RE: LCD Window
By Basilisk on 8/7/2007 7:22:12 PM , Rating: 3
W/o parallax effects (the background shifting w.r.t. the window-frame as you traverse the room) it's weak on realism; that would be "difficult" to do for multiple viewers wandering the room.

The link's creators have an amusing feature: they've placed "virtual windows" where the fireplace's chimney should be obstructing the outdoors view in a classic house/fireplace. :)

Anyway, virtual windows go way back to at least the Starship Enterprise with its forward view-screen.

another over-ambitious title
By 8steve8 on 8/7/2007 5:07:05 PM , Rating: 2
since this only works for one viewer, why not just rotate the entire display so the viewer always has a orthogonal view?

RE: another over-ambitious title
By TheTerl on 8/7/2007 6:34:22 PM , Rating: 3
That's the engineering solution, these researchers are looking for a scientific one.

(Don't worry, I'm a scientist too.)

Ultimate privacy screen
By therealnickdanger on 8/7/2007 4:36:10 PM , Rating: 4
Assuming it could one day "lock" onto the logged-in user (retinal scan?) it would be a very cool for all visible light to only be seen by said user and no one else. Combine it with 3-D display technology... hmm, I just had a nerdgasm.

... better go wash up.

By jmunjr on 8/7/2007 5:15:46 PM , Rating: 2
this seem slike a very crude way to address the viewing angle problem..

RE: crude
By Miggle on 8/7/2007 10:43:59 PM , Rating: 2
I agree. Its not a solution. Its a workaround to the problem.

By Cobra Commander on 8/7/2007 4:43:17 PM , Rating: 2
...see this technology allow LCD to properly rescale to various resolutions...then again, I guess that'd require the crystals to be able to change size as well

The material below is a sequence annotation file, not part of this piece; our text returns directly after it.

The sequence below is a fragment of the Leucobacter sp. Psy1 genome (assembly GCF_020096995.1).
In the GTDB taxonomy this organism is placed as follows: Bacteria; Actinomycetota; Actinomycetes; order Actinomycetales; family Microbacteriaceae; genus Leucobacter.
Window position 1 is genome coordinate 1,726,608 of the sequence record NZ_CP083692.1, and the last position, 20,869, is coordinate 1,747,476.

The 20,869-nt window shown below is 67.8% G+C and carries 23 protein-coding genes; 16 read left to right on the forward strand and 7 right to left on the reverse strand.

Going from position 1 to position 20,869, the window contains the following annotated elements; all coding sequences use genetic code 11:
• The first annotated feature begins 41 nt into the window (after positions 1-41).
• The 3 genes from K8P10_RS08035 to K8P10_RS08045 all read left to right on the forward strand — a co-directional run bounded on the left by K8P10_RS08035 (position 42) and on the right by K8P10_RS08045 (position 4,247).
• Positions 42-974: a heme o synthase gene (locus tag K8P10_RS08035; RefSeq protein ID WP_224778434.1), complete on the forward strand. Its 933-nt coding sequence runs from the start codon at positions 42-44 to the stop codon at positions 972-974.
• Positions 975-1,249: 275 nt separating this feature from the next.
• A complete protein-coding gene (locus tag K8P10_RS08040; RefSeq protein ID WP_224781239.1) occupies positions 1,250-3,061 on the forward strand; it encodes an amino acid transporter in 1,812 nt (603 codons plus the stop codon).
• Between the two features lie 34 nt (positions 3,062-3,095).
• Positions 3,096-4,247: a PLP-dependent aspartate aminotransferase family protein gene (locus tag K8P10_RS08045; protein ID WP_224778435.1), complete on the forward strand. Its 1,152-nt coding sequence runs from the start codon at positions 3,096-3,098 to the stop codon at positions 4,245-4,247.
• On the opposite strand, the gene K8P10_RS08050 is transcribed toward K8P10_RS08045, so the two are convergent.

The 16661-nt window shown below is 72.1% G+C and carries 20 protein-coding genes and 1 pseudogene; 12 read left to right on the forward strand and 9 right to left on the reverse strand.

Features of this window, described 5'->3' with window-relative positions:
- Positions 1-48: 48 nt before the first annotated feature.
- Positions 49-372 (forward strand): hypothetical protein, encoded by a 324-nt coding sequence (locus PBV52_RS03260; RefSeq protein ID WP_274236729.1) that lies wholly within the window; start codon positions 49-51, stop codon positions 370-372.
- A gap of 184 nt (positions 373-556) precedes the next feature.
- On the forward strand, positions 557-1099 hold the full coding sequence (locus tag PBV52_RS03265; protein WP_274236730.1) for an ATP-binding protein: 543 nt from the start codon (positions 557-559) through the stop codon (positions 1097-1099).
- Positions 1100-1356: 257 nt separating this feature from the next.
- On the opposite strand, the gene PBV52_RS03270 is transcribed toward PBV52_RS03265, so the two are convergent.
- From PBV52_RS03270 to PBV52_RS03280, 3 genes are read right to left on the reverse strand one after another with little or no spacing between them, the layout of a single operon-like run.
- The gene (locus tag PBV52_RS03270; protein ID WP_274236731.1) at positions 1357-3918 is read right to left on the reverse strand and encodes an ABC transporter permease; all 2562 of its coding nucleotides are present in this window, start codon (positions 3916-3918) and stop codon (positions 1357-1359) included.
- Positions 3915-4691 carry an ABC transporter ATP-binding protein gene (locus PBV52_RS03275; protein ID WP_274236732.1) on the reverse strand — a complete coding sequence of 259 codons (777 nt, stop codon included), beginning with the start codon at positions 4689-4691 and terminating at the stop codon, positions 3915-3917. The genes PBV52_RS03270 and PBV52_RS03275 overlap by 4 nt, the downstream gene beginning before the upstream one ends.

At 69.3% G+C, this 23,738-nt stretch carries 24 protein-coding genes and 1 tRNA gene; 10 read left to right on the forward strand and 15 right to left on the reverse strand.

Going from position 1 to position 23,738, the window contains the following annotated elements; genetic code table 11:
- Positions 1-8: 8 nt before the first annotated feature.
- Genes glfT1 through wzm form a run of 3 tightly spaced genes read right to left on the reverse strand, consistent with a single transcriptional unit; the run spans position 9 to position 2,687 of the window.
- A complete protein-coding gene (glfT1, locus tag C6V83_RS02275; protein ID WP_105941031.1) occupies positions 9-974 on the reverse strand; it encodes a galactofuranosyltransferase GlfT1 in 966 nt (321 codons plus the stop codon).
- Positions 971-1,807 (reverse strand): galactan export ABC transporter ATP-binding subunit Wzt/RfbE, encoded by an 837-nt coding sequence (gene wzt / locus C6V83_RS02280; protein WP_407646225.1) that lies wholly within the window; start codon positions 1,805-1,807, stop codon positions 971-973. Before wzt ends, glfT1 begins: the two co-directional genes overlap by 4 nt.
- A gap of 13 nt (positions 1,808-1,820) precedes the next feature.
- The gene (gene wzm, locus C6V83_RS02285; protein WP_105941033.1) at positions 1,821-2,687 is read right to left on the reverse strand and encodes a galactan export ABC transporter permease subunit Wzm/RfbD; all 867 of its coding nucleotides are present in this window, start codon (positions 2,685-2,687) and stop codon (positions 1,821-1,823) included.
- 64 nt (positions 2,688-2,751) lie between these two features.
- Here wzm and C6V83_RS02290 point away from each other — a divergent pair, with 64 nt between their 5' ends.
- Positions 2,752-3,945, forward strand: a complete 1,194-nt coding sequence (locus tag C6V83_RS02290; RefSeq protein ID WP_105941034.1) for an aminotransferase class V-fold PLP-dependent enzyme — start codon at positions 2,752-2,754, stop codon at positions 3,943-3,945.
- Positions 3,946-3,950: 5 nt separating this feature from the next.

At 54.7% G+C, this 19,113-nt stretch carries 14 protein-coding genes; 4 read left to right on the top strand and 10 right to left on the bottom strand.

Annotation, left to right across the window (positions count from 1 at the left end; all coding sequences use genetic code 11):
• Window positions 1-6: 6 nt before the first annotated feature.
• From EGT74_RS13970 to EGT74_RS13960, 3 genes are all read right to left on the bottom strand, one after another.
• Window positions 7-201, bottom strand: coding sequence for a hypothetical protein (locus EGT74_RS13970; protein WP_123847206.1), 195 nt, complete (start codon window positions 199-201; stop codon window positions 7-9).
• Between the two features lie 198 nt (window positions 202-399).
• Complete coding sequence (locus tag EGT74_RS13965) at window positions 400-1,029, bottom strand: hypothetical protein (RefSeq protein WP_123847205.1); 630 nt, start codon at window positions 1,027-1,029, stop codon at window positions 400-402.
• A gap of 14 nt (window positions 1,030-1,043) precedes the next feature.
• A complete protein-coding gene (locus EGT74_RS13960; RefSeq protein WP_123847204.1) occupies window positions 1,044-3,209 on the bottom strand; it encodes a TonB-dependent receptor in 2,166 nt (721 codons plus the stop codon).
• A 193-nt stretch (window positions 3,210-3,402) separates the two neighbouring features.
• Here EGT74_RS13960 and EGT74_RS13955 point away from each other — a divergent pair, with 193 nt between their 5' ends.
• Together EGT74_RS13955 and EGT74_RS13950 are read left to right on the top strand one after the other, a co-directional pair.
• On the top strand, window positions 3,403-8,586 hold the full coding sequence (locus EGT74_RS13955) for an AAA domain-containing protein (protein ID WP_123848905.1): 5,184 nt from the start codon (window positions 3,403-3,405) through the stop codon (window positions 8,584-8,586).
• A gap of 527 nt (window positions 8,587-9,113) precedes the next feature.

Yeah... whatever
By DeepBlue1975 on 8/7/2007 7:15:32 PM , Rating: 2
This can be great for very specific uses, but for normal use, and IMO, they will have to do better to get wider viewing angles because this is interesting, sounds nice and all but it is just a hack, maybe a pretty one, but a hack in the end.

Normal PC users won't care too much about the viewing angles, LCD TV users who watch TV in family won't be benefited by this (unless they put on many cameras and layered LCD panels so that each panel re accommodates its pixels to suit everyone's taste, though you'll always have a "maximum number of watchers" :D

By Martimus on 8/7/2007 9:40:43 PM , Rating: 2
This technology doesn't make a whole lot of sense. The primary person watching the display will most likely be directly in front of it. The extra viewing angles are really for the secondary viewers.

Interesting, but...
By Polynikes on 8/7/2007 10:38:00 PM , Rating: 2
I don't know the details about LCDs' technology, but wouldn't it be easier to just make curved pixels or something like that to enhance the viewing angle? I mean, this camera thing sounds iffy at best. Surely there's a way to just make the viewing angle better all the time without moving parts.

By invidious on 8/8/2007 10:49:17 AM , Rating: 2
my laptop already has 150 deg horizontal viewing angle, who is going to try to read at a 75 deg angle anyway?

there is absolutely no need for this technology. technology already exists to make viewing angle a non issue. sure the better screen costs more, but do you think this wouldn't? I cant believe people get paid for nonsense like this.

Interesting but...
By thartist on 8/7/07, Rating: 0
"Paying an extra $500 for a computer in this environment -- same piece of hardware -- paying $500 more to get a logo on it? I think that's a more challenging proposition for the average person than it used to be." -- Steve Ballmer